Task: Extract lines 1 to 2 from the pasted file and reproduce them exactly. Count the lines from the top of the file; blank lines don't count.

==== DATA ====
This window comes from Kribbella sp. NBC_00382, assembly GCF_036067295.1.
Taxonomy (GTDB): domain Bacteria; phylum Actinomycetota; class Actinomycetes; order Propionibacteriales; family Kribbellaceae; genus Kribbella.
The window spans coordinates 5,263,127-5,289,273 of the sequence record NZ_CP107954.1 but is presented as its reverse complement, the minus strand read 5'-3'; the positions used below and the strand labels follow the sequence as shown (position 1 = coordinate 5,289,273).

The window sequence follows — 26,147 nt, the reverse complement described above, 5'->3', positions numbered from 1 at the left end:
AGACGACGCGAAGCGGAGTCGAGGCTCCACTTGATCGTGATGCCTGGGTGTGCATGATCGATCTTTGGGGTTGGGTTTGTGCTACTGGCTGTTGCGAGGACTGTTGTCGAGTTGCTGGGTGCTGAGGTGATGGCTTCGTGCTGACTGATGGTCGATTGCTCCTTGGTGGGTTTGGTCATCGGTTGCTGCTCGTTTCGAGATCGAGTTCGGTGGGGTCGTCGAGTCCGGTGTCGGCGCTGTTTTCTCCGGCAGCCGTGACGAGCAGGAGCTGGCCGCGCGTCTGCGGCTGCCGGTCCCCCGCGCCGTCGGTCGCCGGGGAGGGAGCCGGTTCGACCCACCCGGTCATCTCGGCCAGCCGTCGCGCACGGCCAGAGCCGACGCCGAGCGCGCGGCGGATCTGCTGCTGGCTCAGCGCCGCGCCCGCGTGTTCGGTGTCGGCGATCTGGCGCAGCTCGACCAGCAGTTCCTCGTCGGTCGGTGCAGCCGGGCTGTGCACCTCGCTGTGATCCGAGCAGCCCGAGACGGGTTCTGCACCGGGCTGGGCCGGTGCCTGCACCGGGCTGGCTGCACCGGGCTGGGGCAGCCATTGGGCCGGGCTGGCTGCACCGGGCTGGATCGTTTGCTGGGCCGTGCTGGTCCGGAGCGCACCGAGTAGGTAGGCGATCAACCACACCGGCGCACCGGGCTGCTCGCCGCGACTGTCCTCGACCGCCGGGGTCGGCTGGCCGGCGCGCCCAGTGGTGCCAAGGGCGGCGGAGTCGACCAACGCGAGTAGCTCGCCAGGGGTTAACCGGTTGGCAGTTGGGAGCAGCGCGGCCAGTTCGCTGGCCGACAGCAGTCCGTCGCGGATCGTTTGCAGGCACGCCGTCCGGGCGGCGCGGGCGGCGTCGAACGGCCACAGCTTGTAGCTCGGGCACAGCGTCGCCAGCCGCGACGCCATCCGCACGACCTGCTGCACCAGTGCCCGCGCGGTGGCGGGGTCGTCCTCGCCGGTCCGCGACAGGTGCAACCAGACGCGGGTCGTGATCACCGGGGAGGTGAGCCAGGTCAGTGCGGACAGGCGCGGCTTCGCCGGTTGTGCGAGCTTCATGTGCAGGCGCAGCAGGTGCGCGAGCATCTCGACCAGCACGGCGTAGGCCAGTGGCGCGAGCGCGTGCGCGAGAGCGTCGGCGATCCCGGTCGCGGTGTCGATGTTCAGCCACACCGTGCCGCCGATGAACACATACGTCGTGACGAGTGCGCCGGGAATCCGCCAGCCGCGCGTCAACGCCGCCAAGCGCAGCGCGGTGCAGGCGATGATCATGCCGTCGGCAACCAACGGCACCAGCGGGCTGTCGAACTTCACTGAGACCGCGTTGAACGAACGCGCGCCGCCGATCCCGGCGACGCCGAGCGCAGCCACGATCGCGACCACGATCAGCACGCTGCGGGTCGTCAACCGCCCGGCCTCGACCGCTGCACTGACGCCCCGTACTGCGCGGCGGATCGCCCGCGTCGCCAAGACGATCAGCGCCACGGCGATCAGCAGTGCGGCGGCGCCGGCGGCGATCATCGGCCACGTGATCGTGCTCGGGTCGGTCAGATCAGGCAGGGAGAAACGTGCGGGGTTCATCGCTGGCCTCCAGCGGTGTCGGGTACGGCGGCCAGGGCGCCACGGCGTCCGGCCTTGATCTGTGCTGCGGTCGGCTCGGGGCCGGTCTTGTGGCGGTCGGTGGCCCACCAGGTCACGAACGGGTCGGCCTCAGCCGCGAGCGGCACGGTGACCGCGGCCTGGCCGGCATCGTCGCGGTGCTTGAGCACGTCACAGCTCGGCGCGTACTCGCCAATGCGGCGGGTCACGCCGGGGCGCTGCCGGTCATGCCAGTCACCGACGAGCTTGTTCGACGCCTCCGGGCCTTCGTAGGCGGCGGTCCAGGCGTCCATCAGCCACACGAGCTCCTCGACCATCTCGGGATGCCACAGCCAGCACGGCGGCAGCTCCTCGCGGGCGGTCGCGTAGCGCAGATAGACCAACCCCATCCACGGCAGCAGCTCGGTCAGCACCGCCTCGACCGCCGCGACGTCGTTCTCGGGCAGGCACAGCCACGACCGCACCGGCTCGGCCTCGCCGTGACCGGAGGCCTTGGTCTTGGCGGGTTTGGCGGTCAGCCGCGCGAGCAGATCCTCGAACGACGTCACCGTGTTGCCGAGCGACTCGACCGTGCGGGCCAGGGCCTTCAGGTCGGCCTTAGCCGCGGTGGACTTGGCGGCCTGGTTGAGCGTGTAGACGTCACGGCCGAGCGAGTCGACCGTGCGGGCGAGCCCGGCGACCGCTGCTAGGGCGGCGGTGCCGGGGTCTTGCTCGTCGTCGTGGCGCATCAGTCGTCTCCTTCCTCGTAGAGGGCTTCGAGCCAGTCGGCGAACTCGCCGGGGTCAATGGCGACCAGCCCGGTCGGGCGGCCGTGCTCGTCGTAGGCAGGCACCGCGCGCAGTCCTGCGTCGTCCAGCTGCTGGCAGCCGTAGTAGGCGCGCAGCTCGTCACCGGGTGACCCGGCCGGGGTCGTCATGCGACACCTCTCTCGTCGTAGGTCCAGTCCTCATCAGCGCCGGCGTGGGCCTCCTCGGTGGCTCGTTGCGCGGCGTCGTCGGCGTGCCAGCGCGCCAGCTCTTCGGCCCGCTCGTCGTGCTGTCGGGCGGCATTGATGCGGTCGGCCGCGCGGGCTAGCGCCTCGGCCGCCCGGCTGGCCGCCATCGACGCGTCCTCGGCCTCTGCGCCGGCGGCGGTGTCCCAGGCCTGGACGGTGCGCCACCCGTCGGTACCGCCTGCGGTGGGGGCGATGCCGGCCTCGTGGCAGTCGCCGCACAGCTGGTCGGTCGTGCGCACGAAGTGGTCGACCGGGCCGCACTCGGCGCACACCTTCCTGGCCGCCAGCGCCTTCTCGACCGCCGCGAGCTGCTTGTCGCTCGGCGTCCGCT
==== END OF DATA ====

This window comes from Kribbella sp. NBC_00382, assembly GCF_036067295.1.
Taxonomy (GTDB): domain Bacteria; phylum Actinomycetota; class Actinomycetes; order Propionibacteriales; family Kribbellaceae; genus Kribbella.